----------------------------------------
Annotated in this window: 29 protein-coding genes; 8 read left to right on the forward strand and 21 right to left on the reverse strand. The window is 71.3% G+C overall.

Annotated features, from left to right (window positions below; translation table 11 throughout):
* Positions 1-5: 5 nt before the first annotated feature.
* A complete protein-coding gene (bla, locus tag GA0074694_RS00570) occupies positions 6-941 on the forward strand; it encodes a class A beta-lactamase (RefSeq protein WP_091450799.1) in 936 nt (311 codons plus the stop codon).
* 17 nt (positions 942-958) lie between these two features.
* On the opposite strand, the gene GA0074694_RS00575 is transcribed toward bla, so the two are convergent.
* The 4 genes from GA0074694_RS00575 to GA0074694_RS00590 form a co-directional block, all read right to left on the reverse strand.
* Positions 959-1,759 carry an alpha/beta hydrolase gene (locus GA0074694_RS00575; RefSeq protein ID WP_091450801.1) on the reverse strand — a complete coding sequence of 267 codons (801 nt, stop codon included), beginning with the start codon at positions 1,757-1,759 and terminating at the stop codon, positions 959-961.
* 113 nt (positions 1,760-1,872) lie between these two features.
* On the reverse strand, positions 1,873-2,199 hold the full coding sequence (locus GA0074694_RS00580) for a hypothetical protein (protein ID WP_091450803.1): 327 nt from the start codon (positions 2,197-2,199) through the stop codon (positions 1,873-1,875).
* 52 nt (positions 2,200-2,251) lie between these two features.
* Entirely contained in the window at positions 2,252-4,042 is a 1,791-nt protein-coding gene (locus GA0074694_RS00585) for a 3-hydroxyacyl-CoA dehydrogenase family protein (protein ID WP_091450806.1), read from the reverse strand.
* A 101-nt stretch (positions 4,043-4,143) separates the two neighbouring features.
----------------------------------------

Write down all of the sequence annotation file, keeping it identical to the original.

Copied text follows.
Annotated in this window: 29 protein-coding genes; 8 read left to right on the forward strand and 21 right to left on the reverse strand. The window is 71.3% G+C overall.

Annotated features, from left to right (window positions below; translation table 11 throughout):
* Positions 1-5: 5 nt before the first annotated feature.
* A complete protein-coding gene (bla, locus tag GA0074694_RS00570) occupies positions 6-941 on the forward strand; it encodes a class A beta-lactamase (RefSeq protein WP_091450799.1) in 936 nt (311 codons plus the stop codon).
* 17 nt (positions 942-958) lie between these two features.
* On the opposite strand, the gene GA0074694_RS00575 is transcribed toward bla, so the two are convergent.
* The 4 genes from GA0074694_RS00575 to GA0074694_RS00590 form a co-directional block, all read right to left on the reverse strand.
* Positions 959-1,759 carry an alpha/beta hydrolase gene (locus GA0074694_RS00575; RefSeq protein ID WP_091450801.1) on the reverse strand — a complete coding sequence of 267 codons (801 nt, stop codon included), beginning with the start codon at positions 1,757-1,759 and terminating at the stop codon, positions 959-961.
* 113 nt (positions 1,760-1,872) lie between these two features.
* On the reverse strand, positions 1,873-2,199 hold the full coding sequence (locus GA0074694_RS00580) for a hypothetical protein (protein ID WP_091450803.1): 327 nt from the start codon (positions 2,197-2,199) through the stop codon (positions 1,873-1,875).
* 52 nt (positions 2,200-2,251) lie between these two features.
* Entirely contained in the window at positions 2,252-4,042 is a 1,791-nt protein-coding gene (locus GA0074694_RS00585) for a 3-hydroxyacyl-CoA dehydrogenase family protein (protein ID WP_091450806.1), read from the reverse strand.
* A 101-nt stretch (positions 4,043-4,143) separates the two neighbouring features.